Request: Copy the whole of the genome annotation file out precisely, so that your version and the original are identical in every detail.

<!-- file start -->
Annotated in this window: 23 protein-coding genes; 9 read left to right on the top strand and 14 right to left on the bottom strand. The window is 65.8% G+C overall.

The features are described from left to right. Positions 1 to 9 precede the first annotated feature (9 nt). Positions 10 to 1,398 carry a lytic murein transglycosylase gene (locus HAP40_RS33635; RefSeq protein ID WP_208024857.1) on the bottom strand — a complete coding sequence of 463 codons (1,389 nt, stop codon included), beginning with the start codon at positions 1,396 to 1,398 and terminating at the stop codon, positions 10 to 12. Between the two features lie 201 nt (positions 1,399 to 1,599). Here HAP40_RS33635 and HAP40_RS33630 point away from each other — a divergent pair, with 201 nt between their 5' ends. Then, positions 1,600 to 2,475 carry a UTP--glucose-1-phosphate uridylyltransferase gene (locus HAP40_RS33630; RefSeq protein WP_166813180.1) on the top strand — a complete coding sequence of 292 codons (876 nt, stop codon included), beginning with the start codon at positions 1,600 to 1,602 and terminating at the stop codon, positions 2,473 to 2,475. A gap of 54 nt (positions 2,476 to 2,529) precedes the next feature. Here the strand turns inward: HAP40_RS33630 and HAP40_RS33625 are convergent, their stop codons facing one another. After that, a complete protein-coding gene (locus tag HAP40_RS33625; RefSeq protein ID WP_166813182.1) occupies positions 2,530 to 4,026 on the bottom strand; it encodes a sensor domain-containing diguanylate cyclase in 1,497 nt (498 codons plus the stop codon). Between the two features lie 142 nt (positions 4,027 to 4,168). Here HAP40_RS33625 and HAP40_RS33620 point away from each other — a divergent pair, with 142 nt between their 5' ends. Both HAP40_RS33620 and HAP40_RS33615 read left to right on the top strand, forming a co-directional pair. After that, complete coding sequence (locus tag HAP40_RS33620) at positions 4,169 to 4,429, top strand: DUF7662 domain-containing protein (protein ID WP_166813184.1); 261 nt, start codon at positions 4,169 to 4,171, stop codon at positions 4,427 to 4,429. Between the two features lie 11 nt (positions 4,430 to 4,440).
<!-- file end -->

Annotated in this window: 23 protein-coding genes; 9 read left to right on the top strand and 14 right to left on the bottom strand. The window is 65.8% G+C overall.

The features are described from left to right. Positions 1 to 9 precede the first annotated feature (9 nt). Positions 10 to 1,398 carry a lytic murein transglycosylase gene (locus HAP40_RS33635; RefSeq protein ID WP_208024857.1) on the bottom strand — a complete coding sequence of 463 codons (1,389 nt, stop codon included), beginning with the start codon at positions 1,396 to 1,398 and terminating at the stop codon, positions 10 to 12. Between the two features lie 201 nt (positions 1,399 to 1,599). Here HAP40_RS33635 and HAP40_RS33630 point away from each other — a divergent pair, with 201 nt between their 5' ends. Then, positions 1,600 to 2,475 carry a UTP--glucose-1-phosphate uridylyltransferase gene (locus HAP40_RS33630; RefSeq protein WP_166813180.1) on the top strand — a complete coding sequence of 292 codons (876 nt, stop codon included), beginning with the start codon at positions 1,600 to 1,602 and terminating at the stop codon, positions 2,473 to 2,475. A gap of 54 nt (positions 2,476 to 2,529) precedes the next feature. Here the strand turns inward: HAP40_RS33630 and HAP40_RS33625 are convergent, their stop codons facing one another. After that, a complete protein-coding gene (locus tag HAP40_RS33625; RefSeq protein ID WP_166813182.1) occupies positions 2,530 to 4,026 on the bottom strand; it encodes a sensor domain-containing diguanylate cyclase in 1,497 nt (498 codons plus the stop codon). Between the two features lie 142 nt (positions 4,027 to 4,168). Here HAP40_RS33625 and HAP40_RS33620 point away from each other — a divergent pair, with 142 nt between their 5' ends. Both HAP40_RS33620 and HAP40_RS33615 read left to right on the top strand, forming a co-directional pair. After that, complete coding sequence (locus tag HAP40_RS33620) at positions 4,169 to 4,429, top strand: DUF7662 domain-containing protein (protein ID WP_166813184.1); 261 nt, start codon at positions 4,169 to 4,171, stop codon at positions 4,427 to 4,429. Between the two features lie 11 nt (positions 4,430 to 4,440).